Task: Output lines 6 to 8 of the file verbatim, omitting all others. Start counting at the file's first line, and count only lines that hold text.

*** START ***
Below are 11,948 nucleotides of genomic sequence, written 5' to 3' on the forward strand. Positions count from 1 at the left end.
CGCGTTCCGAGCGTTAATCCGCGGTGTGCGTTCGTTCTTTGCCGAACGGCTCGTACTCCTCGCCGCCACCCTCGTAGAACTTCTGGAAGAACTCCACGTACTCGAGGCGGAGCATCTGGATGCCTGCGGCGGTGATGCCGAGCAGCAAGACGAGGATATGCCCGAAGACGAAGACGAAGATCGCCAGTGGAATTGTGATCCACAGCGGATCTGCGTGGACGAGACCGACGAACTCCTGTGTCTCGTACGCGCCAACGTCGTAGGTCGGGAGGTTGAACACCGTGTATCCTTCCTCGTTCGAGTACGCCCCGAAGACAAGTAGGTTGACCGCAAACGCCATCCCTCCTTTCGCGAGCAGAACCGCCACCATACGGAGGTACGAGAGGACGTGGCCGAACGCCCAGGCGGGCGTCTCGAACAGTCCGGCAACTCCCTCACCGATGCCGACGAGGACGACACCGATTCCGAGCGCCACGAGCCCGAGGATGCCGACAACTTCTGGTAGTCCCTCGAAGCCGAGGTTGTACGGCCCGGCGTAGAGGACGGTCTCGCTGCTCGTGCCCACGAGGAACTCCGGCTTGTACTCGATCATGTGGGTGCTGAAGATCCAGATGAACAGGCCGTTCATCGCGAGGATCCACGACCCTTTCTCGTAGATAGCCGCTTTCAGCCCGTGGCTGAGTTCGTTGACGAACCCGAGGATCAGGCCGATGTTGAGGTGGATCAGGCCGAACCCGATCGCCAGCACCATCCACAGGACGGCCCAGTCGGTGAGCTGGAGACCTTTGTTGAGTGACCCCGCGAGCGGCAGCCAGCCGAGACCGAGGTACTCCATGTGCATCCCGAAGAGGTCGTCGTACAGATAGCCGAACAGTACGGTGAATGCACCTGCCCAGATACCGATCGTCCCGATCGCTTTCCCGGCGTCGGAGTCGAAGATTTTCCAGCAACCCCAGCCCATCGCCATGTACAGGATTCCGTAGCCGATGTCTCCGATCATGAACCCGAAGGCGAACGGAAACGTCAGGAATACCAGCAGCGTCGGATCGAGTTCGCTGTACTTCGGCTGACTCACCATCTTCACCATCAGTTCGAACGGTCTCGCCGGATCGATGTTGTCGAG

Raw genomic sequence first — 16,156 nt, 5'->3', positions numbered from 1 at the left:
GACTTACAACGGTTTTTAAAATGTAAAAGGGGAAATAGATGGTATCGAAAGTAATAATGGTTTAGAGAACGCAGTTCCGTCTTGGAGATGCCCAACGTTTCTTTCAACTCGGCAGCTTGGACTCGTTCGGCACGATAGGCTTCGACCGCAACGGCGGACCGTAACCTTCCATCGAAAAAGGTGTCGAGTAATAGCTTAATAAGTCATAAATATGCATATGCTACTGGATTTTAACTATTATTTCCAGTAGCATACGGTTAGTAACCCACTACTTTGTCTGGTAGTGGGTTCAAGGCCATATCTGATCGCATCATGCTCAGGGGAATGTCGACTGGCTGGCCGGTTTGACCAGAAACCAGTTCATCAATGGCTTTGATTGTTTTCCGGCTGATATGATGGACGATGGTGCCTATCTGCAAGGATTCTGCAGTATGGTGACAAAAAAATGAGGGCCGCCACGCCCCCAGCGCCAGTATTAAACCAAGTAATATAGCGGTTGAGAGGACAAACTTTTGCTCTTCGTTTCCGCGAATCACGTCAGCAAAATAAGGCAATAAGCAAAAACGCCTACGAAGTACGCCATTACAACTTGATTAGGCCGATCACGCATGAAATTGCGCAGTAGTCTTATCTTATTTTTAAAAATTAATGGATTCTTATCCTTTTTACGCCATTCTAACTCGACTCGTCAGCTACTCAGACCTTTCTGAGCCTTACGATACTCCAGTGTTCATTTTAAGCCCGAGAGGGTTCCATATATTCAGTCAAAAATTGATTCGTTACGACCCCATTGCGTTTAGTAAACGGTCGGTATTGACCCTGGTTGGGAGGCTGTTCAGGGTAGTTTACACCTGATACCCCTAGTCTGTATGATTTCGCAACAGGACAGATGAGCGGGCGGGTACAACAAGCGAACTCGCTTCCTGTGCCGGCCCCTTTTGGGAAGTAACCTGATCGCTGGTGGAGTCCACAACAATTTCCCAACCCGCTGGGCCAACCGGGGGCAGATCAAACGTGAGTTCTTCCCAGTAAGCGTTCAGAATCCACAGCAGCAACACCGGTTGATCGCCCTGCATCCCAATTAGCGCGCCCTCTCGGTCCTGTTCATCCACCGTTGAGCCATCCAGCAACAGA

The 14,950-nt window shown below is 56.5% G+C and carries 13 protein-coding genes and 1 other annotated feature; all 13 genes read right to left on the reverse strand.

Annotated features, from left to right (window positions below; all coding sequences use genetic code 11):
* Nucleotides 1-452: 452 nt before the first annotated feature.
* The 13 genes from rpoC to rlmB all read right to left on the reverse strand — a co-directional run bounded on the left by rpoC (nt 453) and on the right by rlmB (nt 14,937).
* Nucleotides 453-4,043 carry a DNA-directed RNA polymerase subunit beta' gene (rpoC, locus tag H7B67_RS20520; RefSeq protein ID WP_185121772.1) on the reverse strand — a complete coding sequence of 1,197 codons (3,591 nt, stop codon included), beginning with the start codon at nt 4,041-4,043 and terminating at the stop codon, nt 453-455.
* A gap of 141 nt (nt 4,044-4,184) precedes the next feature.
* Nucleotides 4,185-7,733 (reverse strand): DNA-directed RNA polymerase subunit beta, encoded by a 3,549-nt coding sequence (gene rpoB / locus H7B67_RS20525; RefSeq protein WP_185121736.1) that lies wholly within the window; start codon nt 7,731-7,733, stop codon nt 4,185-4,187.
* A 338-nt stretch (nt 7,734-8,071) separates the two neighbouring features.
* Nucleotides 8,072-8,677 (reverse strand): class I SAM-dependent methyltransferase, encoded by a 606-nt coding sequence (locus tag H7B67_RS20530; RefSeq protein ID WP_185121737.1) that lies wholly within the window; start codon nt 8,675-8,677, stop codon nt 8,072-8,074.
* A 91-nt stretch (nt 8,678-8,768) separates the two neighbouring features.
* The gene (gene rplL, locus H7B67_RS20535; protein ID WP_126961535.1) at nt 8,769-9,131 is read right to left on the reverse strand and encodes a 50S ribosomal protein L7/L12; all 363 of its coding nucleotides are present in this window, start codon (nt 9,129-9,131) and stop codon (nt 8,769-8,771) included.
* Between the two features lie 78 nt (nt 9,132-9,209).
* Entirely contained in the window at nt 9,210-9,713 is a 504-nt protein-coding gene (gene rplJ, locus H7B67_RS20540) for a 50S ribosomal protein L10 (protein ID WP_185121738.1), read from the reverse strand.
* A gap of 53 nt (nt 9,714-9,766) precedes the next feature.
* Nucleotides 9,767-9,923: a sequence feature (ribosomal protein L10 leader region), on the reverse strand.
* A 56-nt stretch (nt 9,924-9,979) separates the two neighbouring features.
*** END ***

Annotated features, from left to right (window positions below; all coding sequences use genetic code 11):
* Nucleotides 1-452: 452 nt before the first annotated feature.
* The 13 genes from rpoC to rlmB all read right to left on the reverse strand — a co-directional run bounded on the left by rpoC (nt 453) and on the right by rlmB (nt 14,937).